August 30, 2021

‘Recovering a Central American Native identity is key to stopping our erasure’

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The people on Central American soil inculcated colonial thought through Spanish social norms and a Westernized education system. Children learn Spanish and the history of their own peoples through the voices of conquistadors and the texts they have left behind. This is then perpetuated by whitewashed educators who only tell the European side of the story.

Such voices seep into the hearts and minds of Indigenous peoples, corroding many who may want to identify with their Native background and ancestors, but feel a level of confusion, shame, and even guilt because of the lack of information regarding their Indigenous ancestry. Imagine wanting to connect to yourself and your family but having to put together very limited pieces of a stolen puzzle, while others around you perpetuate your erasure.

Recovering a nativo (Native) identity is key to the disruption of oppressive powers. In my experience, the term refers more to Central Americans who have, at some point, lived at one with the land but who now reside in the north of Turtle Island or in cities within Central America. The term indígena (Indigenous) is reserved for those who still live in isolation with Madre Tierra (Mother Earth) and without communion with the mestizaje (ethnic mixing) of the Americas.

Erasure means vilifying such identities as absurd. Erasure means stealing lands and driving the original peoples to barren or otherwise stressful environments such as urbanized locations with limited connection to the natural environment. Erasure means imposing mestizaje, an identity that is rooted in accepting Spanish conquest and neglecting the existence of natives prior to colonization.

In fact, according to Mujeres de Maíz, an online collective of Indigenous peoples, “Guatemala has one of the largest Indigenous populations in the world,” yet the Guatemalan government only recognizes a mere 40 per cent of the population as Indigenous, even though local Indigenous leaders state that they comprise over 60 per cent. This is one example of statistical erasure. This rings true for other Central American nation-states like Honduras, who only report “nearly 9% of the total population self-identify as a member of either an Indigenous or minority group.” Hence, any Native who has been disconnected from their indigeneity, who may also have been born in urban areas, is not recognized but rather identified as mestizo (mixed ancestry).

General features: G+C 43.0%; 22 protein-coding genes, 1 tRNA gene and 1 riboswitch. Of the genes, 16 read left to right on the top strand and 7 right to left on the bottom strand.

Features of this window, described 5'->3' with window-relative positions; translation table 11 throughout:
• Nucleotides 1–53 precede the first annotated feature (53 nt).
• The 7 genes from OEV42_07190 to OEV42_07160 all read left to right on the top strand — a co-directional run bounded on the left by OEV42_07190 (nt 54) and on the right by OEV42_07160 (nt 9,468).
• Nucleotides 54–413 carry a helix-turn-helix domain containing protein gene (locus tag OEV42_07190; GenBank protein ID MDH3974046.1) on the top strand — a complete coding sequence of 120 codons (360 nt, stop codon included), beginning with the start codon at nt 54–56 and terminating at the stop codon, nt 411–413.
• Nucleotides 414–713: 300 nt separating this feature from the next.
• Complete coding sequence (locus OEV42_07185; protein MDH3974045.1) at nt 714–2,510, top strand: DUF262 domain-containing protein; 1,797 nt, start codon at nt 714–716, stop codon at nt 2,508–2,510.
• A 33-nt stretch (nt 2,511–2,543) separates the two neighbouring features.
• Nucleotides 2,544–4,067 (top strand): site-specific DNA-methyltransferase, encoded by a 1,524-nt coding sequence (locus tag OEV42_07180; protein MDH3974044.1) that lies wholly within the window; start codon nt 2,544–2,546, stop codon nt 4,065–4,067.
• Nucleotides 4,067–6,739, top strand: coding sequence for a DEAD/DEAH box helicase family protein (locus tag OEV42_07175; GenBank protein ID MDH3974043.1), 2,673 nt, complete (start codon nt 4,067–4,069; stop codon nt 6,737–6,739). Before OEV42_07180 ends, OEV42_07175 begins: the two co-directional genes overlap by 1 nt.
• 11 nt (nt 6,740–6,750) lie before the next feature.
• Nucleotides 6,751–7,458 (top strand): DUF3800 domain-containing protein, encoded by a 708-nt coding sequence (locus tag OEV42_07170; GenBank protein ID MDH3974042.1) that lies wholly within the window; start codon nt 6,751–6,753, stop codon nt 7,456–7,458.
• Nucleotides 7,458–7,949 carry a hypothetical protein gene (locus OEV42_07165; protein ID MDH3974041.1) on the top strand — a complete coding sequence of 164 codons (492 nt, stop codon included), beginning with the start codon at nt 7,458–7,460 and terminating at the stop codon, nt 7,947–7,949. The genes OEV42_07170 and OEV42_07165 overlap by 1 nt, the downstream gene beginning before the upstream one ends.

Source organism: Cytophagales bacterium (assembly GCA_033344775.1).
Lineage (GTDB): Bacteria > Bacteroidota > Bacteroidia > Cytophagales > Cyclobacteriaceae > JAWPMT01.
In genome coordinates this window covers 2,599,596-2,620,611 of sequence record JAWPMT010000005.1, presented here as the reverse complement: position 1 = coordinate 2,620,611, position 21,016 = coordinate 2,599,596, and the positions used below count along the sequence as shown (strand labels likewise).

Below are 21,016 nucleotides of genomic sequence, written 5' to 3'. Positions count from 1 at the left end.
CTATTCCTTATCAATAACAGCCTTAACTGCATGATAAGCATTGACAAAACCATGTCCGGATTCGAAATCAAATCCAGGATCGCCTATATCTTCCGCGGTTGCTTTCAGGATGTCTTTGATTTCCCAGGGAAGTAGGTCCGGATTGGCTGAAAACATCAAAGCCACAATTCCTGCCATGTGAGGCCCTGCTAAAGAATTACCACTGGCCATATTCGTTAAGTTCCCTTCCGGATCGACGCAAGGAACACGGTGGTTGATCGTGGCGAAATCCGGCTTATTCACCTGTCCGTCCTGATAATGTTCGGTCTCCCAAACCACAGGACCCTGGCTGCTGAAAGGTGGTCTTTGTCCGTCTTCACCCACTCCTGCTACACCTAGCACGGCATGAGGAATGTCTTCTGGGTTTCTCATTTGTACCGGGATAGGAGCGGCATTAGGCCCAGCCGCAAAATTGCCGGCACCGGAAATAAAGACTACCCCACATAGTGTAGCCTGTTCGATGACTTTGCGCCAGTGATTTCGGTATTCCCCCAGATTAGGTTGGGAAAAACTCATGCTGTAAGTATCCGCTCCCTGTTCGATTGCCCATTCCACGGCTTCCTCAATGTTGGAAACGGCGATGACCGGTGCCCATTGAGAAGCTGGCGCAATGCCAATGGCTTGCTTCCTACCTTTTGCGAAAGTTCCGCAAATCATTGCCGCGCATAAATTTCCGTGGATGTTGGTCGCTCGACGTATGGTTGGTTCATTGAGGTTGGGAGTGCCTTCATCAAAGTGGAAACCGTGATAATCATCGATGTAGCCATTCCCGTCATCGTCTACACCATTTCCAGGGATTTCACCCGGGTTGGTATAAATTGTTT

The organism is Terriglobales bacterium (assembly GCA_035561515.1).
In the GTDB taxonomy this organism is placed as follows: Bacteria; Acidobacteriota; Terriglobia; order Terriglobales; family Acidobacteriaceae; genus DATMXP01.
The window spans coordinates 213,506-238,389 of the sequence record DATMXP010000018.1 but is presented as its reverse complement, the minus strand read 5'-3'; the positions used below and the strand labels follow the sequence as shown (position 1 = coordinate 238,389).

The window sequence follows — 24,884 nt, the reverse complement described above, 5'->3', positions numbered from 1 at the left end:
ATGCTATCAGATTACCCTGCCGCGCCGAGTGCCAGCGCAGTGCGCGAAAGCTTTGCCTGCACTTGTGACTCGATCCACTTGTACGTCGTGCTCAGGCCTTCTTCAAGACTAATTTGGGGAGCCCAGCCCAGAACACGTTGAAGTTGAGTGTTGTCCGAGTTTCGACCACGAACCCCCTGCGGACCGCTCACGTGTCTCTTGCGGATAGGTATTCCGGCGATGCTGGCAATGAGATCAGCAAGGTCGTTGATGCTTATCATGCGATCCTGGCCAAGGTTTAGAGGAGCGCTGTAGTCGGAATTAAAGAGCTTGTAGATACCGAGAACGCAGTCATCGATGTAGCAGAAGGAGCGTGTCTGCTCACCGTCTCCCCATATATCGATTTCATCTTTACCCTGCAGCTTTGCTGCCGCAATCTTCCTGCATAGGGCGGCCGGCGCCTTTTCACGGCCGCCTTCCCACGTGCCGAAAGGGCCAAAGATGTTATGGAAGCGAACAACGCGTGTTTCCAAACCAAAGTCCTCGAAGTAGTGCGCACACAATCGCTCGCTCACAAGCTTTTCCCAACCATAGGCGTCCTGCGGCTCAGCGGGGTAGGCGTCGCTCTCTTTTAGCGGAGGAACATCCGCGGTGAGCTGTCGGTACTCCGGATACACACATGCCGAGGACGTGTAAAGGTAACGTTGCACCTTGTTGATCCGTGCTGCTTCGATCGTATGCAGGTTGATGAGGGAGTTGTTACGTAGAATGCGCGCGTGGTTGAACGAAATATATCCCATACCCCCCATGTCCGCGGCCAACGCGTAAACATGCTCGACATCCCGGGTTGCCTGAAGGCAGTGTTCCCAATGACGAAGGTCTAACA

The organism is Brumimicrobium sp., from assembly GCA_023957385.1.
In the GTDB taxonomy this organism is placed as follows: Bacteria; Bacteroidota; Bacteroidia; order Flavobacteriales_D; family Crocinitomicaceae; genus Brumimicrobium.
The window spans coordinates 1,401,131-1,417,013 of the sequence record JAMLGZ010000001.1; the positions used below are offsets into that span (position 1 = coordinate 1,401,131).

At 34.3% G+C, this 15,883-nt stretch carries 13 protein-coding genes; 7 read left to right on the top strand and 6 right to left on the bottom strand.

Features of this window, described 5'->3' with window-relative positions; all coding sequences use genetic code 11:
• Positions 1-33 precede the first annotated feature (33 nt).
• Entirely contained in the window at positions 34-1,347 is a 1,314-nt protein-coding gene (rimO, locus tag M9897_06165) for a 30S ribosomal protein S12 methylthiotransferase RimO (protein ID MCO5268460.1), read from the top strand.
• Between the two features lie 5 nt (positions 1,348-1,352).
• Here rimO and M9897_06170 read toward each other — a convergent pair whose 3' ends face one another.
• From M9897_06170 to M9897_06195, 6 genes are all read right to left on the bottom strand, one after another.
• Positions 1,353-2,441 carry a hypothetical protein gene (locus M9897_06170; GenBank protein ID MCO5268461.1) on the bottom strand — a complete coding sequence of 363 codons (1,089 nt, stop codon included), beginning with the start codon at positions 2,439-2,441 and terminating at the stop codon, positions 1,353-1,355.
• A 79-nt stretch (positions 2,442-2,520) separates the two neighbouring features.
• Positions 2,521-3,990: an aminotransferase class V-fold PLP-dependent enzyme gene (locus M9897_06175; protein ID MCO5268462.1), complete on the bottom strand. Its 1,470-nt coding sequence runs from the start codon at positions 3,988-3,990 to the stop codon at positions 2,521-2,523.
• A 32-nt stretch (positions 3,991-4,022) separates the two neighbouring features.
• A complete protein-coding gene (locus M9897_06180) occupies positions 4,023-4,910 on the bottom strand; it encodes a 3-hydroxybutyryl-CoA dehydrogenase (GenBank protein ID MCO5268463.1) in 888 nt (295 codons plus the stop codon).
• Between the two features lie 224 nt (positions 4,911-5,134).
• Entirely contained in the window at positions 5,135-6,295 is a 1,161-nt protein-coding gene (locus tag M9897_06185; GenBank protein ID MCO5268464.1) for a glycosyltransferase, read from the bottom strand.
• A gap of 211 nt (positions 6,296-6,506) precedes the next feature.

Natives on the tail of Turtle Island suffer the backlash of whitewashing, which makes having any Indigenous physical features and mannerisms undesirable traits among people who identify as mestizo. As Native Central Americans, we face some of the worst kinds of treatment a human being can undergo, such as forced assimilation, forced religious conversions, physical violence and cultural “cleansings,” which are truly genocide of our Native identities.

Still, we persist! We fly over a storm of exploitation and social pain as our Guacamaya (macaw) relatives would have. That is true perseverancia (perseverance) as my elders would say. We belong in this hemisphere, we have belonged here for hundreds of years before the ongoing colonization. We, Natives in the center of the Americas, are existing and resisting very powerful forces who hope to reign, via their erasure, over our Indigenous ideologies, connection to the land and protection of resources.

Injustices done to Indigenous peoples in the Americas include land theft, forced child labor, forced displacement, and brainwashing via the education systems. Our Native women have been the first to be exposed to religious missionaries and companies who often violate them and the land, who also take them to foreign northern lands to serve.

Many of my cousins and my own mother have been taken into colonialists’ hands this way, with foreigners enchanting them with lies of a better life, but the reality being dire once they settle in the North.